Tuesday, December 20, 2011

Let Them Eat Emily Dickinson's Coconut Cake


From Charles Baudelaire to Dylan Thomas most poets are associated with their favorite libation. Emily Dickinson is associated with her favorite kitchen treats. One of America's most celebrated poets wielded a rolling pin as well as a pen. Her recipe for Indian bread (bannock) won second prize at the Amherst, Massachusetts Annual Cattle Show in 1856.

An ongoing exhibition (October 20, 2011 - January 28, 2012) at the Poets House in New York City celebrates Emily Dickinson's life and gives visitors an opportunity to glimpse original manuscripts. One of the more unusual items on display is Emily's hand written recipe for coconut cake that was found in a copy of her first edition of letters published in 1894. In the spirit of Emily Dickinson and the holiday season we share it here in the hopes of lightening your festive spirit and to fill your belly.

1 cup Cocoanut...
2 cups Flour
1 cup Sugar
1/2 cup Butter
1/2 cup Milk
2 Eggs
1/2 teaspoonful soda
1 teaspoonful Cream Tartar
This makes one half the Rule

A word of caution: There were no thermostats in ovens in the mid-19th century so 21st century bakers should set the oven temp to a setting appropriate for such a concoction.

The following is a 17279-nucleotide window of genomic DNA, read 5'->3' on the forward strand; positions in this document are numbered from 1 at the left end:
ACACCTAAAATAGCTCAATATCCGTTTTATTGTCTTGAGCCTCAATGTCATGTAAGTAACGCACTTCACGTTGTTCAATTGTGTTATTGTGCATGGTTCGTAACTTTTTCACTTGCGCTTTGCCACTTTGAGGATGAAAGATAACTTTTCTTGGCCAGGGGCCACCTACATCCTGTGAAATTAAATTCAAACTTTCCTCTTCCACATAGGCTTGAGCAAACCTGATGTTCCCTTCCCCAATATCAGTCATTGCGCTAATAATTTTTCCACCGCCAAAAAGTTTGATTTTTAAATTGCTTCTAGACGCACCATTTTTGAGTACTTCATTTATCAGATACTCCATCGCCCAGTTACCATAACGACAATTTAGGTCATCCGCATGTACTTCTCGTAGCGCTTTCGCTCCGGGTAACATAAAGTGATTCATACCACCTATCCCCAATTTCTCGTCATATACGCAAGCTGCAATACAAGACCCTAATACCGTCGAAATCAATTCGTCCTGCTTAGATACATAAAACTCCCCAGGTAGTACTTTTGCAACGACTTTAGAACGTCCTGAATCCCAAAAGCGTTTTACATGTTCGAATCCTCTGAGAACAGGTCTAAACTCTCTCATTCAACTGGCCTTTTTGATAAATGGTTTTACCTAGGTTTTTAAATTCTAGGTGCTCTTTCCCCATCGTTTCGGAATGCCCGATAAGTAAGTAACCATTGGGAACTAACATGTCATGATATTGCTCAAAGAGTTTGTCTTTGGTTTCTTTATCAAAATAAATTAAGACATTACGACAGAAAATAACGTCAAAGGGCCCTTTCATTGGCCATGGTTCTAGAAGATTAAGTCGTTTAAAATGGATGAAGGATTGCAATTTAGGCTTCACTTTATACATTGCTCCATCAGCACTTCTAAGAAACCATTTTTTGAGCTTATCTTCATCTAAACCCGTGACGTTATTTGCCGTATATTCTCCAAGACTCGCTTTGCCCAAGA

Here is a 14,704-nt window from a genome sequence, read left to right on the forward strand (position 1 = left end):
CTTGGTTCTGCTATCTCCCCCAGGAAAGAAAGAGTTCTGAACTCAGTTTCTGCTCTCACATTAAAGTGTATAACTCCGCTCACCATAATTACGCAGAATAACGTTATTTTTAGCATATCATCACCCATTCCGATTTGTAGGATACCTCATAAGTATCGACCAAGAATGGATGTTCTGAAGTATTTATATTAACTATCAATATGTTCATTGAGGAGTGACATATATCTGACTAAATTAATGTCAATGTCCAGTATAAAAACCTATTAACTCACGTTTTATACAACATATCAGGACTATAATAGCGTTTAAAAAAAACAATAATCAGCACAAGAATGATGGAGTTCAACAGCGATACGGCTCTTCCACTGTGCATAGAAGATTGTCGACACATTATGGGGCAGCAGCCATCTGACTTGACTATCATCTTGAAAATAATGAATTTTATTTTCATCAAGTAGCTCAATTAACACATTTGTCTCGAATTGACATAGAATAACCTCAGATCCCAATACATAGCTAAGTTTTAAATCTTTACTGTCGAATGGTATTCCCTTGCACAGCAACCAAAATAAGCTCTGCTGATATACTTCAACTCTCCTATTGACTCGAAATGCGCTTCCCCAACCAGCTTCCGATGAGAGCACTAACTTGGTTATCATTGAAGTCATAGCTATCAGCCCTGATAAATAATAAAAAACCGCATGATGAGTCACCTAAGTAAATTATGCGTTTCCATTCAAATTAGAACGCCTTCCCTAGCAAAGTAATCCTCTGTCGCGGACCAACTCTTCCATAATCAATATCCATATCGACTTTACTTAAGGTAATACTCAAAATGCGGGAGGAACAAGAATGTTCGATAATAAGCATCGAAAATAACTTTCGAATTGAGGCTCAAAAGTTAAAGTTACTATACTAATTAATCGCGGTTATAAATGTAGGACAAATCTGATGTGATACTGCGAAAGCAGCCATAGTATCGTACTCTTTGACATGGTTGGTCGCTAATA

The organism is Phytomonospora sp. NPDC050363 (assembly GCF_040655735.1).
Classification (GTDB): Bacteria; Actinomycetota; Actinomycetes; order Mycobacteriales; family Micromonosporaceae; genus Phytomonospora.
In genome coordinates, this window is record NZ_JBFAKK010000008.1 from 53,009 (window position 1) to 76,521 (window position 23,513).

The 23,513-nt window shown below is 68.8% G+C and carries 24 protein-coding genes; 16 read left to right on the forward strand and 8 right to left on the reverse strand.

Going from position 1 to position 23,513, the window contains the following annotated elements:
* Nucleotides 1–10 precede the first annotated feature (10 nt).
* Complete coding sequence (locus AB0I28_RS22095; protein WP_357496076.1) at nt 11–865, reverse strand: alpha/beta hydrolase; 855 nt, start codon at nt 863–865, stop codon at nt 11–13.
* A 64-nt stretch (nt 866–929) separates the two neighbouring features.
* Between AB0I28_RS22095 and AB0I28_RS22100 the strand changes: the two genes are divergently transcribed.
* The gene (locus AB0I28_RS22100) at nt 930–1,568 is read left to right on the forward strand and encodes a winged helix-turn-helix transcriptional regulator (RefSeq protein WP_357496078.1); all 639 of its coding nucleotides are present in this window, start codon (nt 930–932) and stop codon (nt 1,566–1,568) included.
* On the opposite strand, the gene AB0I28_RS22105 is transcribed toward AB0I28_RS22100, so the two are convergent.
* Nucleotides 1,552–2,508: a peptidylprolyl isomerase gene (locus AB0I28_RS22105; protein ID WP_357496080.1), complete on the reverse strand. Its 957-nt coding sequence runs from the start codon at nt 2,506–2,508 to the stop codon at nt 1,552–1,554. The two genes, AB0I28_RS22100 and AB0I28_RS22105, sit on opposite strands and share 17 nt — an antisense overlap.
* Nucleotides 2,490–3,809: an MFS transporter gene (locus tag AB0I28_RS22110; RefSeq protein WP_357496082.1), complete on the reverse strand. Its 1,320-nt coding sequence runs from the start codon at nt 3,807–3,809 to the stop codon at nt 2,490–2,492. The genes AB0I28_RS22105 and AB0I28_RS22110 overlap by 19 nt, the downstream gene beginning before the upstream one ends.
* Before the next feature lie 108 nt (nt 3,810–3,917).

Written on the back of one draft of her coconut cake recipe shared with a friend was a draft of one of Emily Dickinson's most cherished poems, The Things that never can come back, are several —:


The Things that never can come back, are several —

The Things that never can come back, are several —
Childhood — some forms of Hope — the Dead —
Though Joys — like Men — may sometimes make a Journey —
And still abide —
We do not mourn for Traveler, or Sailor,
Their Routes are fair —
But think enlarged of all that they will tell us
Returning here —
"Here!" There are typic "Heres" —
Foretold Locations —
The Spirit does not stand —
Himself — at whatsoever Fathom
His Native Land —


— Emily Dickinson


While you may raise a toast to Baudelaire or Thomas this Christmas season, prepare a slice for Emily and share her passion not just for literature but for baking with your family.

Reach into the past to create the Christmas traditions of tomorrow.

The Emily Dickinson Museum in Amherst hosts an annual baking contest for Emily's recipe for the aforementioned coconut cake as well as her Indian bread, black cake, and gingerbread recipes.